Previously, on a time-based inspection schedule which covered the inspection of every single piece of equipment, the TAR duration for the oil and gas company was eight weeks and required a maintenance and inspection crew of over 100 people. Inspection effectiveness increases exponentially when conducted on a time-based manner.

The process ate up 67,000 man-hours, during which all personnel were exposed to high-risk TAR conditions. By switching to the risk-based inspection approach, the company was able to identify and remove a large number of unnecessary inspections from the TAR scope.

In addition, numerous inspections were identified that could be completed online at any time, so these were also removed. As a result, the TAR scope was reduced to about 30% of the original – the duration to 15 days, the number of personnel required to about 30-35 people, and the total number of hours of exposure to TAR conditions to around 6,300.   

A risk-based inspection also helps to extend inspection intervals, reduce the risk of equipment failure, increase availability and reduce costs. Since RBI assessments identify equipment that poses minimal or no risk, inspection and maintenance activities can be optimized for maximum efficiency and cost-effectiveness.

Low-risk assets require low inspection coverage. As such, prioritizing resources towards higher-risk equipment – while minimizing inspections on non-critical assets – streamlines maintenance and ultimately reduces the number of inspections that are executed. This not only reduces costs, but increases asset availability because A: high-risk assets are given the most attention plus B: non-productive time is reduced due to an optimized TAR schedule.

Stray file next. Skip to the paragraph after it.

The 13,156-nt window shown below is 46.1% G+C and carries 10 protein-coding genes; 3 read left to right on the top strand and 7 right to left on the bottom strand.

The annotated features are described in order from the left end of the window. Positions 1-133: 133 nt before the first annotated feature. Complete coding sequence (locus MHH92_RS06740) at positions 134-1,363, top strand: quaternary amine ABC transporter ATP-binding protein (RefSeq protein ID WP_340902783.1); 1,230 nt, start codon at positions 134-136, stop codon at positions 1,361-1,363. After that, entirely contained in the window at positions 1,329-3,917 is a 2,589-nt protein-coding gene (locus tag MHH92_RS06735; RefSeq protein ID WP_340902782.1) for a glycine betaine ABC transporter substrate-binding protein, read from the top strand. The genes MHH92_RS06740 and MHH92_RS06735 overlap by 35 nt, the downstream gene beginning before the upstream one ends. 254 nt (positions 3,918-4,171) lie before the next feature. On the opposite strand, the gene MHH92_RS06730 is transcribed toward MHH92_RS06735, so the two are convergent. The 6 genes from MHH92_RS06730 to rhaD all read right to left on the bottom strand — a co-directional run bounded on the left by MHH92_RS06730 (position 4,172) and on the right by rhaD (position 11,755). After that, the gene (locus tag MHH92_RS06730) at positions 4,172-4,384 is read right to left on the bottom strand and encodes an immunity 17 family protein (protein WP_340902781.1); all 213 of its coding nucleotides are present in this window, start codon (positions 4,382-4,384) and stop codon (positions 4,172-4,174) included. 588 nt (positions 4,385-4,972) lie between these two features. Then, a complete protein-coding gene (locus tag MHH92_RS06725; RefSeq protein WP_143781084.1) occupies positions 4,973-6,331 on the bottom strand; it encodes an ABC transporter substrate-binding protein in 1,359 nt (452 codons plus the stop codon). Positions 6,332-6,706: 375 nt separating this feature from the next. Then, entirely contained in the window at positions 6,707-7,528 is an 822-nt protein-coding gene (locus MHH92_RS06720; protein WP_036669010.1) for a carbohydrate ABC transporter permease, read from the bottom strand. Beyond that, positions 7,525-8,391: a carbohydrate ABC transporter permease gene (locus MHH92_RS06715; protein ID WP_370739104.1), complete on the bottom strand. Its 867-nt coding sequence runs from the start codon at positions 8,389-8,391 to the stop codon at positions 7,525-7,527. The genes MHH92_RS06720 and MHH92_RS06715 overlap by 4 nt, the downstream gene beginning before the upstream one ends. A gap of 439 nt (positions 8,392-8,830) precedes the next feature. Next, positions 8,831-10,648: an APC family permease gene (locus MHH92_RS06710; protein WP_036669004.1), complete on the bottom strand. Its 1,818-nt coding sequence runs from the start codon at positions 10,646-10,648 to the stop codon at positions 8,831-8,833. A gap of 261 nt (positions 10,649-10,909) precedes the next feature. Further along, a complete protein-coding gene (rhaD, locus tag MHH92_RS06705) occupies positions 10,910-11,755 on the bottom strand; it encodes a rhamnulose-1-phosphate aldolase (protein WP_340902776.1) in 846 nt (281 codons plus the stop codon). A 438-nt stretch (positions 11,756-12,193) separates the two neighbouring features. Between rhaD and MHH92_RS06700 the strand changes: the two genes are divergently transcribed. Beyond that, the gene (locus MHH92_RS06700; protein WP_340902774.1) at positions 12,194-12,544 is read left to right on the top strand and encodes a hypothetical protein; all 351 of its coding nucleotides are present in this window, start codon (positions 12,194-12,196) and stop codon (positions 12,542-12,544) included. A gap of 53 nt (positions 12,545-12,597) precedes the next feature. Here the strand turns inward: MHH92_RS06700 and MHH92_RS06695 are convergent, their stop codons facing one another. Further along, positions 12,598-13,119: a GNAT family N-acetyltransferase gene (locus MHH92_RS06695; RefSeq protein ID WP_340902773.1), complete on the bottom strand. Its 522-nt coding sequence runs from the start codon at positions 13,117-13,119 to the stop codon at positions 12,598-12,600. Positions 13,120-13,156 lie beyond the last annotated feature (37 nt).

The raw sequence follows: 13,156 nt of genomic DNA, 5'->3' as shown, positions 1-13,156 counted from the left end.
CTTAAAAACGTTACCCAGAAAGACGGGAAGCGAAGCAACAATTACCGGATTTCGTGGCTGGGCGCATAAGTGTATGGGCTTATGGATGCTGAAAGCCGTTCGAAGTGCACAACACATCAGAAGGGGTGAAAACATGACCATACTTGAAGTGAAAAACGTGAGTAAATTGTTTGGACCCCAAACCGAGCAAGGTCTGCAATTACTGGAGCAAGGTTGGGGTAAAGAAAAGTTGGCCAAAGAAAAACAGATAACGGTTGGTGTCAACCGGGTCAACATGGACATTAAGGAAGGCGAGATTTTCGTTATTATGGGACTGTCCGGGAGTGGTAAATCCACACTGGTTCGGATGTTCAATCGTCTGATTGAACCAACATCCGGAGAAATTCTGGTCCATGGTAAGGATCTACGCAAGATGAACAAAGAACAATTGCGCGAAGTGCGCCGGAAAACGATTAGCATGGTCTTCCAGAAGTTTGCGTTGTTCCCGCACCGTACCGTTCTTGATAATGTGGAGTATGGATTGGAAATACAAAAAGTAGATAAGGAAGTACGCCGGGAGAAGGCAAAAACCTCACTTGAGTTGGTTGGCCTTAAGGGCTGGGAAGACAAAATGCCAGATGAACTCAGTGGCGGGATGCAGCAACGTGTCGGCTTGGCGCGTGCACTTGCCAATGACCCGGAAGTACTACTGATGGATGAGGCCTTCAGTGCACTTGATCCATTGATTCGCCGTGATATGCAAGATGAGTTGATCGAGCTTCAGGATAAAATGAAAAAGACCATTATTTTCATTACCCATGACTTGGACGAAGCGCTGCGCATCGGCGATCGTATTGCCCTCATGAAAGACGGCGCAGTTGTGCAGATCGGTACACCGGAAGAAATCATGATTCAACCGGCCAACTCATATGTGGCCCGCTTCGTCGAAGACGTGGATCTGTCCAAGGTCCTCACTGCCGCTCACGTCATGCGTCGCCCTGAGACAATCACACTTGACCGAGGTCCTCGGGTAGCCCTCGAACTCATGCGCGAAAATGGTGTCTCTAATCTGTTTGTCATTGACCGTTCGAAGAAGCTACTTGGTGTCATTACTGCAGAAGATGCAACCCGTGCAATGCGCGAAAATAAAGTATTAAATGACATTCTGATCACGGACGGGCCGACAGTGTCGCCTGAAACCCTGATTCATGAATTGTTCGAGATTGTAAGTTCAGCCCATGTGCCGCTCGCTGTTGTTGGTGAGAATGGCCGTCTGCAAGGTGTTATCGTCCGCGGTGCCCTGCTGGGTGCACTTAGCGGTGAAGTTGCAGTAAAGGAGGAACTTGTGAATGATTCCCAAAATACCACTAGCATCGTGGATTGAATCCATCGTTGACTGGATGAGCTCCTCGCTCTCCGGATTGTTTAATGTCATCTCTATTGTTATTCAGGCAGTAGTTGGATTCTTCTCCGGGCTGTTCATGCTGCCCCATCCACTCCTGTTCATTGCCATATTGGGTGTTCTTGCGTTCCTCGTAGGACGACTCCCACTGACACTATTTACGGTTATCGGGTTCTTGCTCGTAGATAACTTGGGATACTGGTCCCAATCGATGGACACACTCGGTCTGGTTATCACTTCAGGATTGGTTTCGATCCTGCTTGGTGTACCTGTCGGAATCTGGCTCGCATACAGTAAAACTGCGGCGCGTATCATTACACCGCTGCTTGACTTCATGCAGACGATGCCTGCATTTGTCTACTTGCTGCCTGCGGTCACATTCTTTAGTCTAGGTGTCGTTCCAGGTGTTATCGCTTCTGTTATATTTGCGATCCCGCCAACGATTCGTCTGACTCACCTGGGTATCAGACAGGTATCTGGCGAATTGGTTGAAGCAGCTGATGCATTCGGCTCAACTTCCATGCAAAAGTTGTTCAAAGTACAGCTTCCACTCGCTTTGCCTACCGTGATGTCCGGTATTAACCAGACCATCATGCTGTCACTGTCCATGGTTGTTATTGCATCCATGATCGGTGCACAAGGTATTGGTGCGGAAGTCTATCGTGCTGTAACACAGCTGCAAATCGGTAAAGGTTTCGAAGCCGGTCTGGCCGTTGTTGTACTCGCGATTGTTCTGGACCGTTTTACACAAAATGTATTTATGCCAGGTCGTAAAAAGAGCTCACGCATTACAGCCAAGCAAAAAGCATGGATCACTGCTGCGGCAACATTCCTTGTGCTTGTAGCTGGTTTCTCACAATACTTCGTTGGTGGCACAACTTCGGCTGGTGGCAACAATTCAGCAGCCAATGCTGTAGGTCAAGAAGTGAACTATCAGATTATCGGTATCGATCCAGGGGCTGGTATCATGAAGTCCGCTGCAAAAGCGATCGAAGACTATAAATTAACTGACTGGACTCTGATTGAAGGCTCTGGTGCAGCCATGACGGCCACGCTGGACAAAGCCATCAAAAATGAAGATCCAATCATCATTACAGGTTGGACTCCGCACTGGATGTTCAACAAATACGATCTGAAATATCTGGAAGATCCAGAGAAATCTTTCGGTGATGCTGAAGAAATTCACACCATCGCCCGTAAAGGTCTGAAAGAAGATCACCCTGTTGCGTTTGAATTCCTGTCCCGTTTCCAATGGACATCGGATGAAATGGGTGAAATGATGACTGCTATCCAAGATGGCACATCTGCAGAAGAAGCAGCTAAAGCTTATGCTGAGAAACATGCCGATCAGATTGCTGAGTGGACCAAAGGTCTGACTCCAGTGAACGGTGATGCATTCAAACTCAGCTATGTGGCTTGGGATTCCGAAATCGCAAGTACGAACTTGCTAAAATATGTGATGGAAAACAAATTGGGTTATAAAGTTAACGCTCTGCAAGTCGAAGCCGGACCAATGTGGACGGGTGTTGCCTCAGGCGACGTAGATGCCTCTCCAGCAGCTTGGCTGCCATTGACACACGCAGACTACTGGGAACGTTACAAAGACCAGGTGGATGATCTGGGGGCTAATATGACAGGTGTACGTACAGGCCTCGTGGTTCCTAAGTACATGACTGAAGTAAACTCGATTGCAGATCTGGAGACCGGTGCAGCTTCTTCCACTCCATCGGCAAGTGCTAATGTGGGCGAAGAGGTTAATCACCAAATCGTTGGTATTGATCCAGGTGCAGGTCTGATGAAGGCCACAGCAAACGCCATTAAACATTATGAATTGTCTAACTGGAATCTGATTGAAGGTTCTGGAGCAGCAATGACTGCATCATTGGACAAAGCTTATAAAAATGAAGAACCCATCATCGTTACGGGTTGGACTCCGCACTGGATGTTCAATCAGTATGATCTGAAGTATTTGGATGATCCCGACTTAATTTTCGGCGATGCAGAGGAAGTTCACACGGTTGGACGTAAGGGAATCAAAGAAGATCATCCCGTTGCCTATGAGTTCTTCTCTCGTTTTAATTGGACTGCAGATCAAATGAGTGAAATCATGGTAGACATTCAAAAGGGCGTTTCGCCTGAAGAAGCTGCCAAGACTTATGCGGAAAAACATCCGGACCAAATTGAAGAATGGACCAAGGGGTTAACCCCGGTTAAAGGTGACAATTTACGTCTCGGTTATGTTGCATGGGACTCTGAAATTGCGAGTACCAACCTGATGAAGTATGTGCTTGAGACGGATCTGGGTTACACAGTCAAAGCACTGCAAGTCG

Risk Based Inspections vs Time based Inspections(Image source:

Get Started with Risk-Based Inspections and Reduce Non-Productive Time with FTQ360

When implemented effectively, a risk-based inspection program can reduce non-productive time and unlock numerous efficiency benefits to oil and gas companies as well as help you managing risks. It allows you to gain a greater understanding of your risks and maintain business operations by focusing on those that threaten your critical processes.

At FTQ360, we understand the challenges of controlling oil and gas inspections and documenting the exact details – especially when lives, the environment and millions of dollars are at stake.

The FTQ360 Quality Management software platform is designed to optimize your inspection processes. With FTQ360, everything you need to meet demanding oil and gas inspection requirements is included, allowing you to plan, manage and control your inspections, simplify your processes, streamline your communications, and make better decisions with powerful analytics.  

Find out more on our Oil and Gas page, get in touch to speak to our team or request a software demo today.